David Wallace, in his article entitled "Imperium, Commerce, and National Crusade: The Romance of Malory's Morte," tracks in particular the crusades gestures in the Winchester version of the Roman War account, an account that is strikingly faithful to its source, the AMA:
Arthur's expedition to Rome, the most extended extraterritorial episode of the Morte, assumes in Winchester the character of a crusade, albeit one with nationalistic inflection . . . In assembling the army that will depart from Rome to enforce its will on Arthur, the Emperor's reach is truly global. It is also compromised by the inclusion of 'Saracens' [and giants] . . . The illegitimacy of the Emperor's invading army is thus signaled by miscegenation: unclean mixture of faith, blood, paternity and even body size (59).
Wallace observes that Arthur's "crusading zeal against uncleanness" is first realized in his battle with the giant of St. Michael's mount, and that a "cathection of Englishness with crusading spirit" is achieved in this segment by the consistently intertwined references of Arthurs 'noble knyghtes of merry Ingelonde' and to 'English Birthright' with matters of licensed, empire-building slaughter. Malory as well as the AMA also reconfigures France as rightful English territory and so "Arthur crosses the Channel only to protect his native ground. And upon such ground, as a Christian crusader defending his rightful patria against infidel invasion, Arthur assumes the right to become genocidal " (59-60).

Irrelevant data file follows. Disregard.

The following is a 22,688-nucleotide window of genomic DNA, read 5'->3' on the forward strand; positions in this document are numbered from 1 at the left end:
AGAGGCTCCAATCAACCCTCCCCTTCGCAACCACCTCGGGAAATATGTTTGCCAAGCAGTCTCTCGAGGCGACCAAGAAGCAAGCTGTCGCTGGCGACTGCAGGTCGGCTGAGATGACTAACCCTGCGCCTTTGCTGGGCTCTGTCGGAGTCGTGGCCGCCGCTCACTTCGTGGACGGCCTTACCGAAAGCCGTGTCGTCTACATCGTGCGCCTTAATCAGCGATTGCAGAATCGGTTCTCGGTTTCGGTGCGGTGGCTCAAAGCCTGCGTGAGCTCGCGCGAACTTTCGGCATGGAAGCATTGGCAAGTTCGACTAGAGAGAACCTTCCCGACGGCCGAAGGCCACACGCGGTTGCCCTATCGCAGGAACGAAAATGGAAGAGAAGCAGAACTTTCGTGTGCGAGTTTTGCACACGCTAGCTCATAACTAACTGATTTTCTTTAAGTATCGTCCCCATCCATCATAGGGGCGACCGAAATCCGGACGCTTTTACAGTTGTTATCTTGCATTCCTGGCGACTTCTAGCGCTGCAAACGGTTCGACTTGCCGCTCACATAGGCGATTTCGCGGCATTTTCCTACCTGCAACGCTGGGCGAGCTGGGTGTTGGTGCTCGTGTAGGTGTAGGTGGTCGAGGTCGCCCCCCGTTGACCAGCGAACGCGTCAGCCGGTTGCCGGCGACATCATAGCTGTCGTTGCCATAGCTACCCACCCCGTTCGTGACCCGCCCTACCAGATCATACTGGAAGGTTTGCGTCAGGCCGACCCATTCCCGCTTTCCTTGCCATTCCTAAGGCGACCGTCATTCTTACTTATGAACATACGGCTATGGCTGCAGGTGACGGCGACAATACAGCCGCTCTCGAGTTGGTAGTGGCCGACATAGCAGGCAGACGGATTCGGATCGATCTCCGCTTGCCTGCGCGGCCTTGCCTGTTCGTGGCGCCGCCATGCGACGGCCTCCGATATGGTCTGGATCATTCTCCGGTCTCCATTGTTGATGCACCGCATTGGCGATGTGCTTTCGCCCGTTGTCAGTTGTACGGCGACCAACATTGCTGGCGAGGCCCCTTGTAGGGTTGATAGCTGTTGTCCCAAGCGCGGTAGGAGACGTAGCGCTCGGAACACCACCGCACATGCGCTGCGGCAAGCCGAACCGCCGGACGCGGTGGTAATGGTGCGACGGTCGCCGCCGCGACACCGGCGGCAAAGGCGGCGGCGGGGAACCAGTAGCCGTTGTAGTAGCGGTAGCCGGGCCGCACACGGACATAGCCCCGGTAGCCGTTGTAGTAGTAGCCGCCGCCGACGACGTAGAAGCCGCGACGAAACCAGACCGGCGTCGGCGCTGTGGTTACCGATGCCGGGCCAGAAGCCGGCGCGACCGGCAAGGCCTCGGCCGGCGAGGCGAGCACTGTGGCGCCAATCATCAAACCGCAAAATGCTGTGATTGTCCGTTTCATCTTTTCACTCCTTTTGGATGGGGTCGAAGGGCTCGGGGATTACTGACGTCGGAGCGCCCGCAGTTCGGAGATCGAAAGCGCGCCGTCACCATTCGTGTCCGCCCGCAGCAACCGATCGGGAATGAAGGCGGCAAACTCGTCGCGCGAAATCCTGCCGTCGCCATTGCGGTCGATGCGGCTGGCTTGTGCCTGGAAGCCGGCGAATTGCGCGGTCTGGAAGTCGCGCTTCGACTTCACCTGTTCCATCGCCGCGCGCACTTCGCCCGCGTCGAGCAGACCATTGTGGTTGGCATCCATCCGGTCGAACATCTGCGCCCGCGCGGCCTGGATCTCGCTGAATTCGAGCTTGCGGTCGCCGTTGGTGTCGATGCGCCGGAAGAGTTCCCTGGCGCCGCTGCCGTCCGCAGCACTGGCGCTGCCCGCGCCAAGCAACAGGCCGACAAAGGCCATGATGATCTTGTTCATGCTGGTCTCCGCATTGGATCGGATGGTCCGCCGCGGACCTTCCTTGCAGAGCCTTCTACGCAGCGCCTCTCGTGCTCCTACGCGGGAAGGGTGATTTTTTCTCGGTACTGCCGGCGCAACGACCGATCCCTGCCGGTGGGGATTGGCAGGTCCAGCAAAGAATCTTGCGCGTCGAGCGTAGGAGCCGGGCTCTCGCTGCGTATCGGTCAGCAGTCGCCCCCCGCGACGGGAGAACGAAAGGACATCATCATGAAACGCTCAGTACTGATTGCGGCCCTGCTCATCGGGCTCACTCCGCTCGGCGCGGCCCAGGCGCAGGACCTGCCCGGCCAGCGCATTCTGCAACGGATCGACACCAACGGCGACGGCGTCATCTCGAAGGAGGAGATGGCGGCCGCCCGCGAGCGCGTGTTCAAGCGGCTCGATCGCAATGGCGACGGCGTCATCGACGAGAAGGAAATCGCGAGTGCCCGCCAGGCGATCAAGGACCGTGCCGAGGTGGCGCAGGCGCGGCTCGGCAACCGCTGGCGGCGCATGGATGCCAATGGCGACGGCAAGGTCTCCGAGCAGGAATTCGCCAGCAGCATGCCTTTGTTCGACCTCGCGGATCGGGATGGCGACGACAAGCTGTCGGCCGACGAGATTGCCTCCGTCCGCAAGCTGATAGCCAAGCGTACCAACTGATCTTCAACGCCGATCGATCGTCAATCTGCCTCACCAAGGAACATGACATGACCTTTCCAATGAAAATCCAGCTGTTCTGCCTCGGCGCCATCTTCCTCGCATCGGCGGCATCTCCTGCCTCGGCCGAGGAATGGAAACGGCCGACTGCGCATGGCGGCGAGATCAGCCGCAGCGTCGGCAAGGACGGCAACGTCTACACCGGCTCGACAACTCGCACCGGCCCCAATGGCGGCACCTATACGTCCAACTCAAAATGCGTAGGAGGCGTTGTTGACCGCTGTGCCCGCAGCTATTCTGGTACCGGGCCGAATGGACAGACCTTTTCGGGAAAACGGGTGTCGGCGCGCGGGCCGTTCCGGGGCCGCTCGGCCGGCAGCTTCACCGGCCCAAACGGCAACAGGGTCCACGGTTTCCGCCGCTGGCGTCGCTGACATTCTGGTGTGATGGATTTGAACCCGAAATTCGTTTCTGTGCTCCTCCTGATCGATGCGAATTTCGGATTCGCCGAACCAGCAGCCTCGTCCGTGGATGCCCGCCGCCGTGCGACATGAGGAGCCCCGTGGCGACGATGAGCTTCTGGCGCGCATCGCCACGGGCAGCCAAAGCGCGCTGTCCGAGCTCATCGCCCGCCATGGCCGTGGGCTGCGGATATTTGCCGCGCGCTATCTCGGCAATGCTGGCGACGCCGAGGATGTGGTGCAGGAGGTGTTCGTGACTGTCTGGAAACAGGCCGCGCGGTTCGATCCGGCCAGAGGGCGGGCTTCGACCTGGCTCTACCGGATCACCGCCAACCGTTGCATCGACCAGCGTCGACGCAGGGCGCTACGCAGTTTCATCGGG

But while a certain "crusading spirit" exists in the Winchester version, Caxton seems to amplify and alter the references to crusade in his version of the Roman War account, editing key aspects of the narrative in order for it to read, as Catharine Batt observes, more like "a conventional crusade than . . . the Winchester [version]" (Malory's Morte Darthure, p 81, as referenced by Roland). In one instance, Caxton repeatedly emphasizes in the narrative that the Saracens are more of a threat to Arthur than the others who ally with Lucius (Roland 36). Additionally, while the Winchester version includes the passage in the AMA in which Arthur states his desire to go on to conquer the Holy Land, Caxton's version omits this reference altogether, and in both accounts Arthur listens to his men who wish to return home. While this omission might problematize a reading of the Caxton Roman War as a crusades narrative, it is possible that Caxton may well have chosen to suspend the vision of a crusade to the Levant until the conclusion of the work. Additionally, Caxton may have wished to retain the vision of a major crusade for his depiction of Godefrey de Bouillon in a different portion of his Nine Worthies production. Removing this reference to Jerusalem also presents Arthur as a wise ruler who understands the necessity of a balance between external expansion and internal consolidation.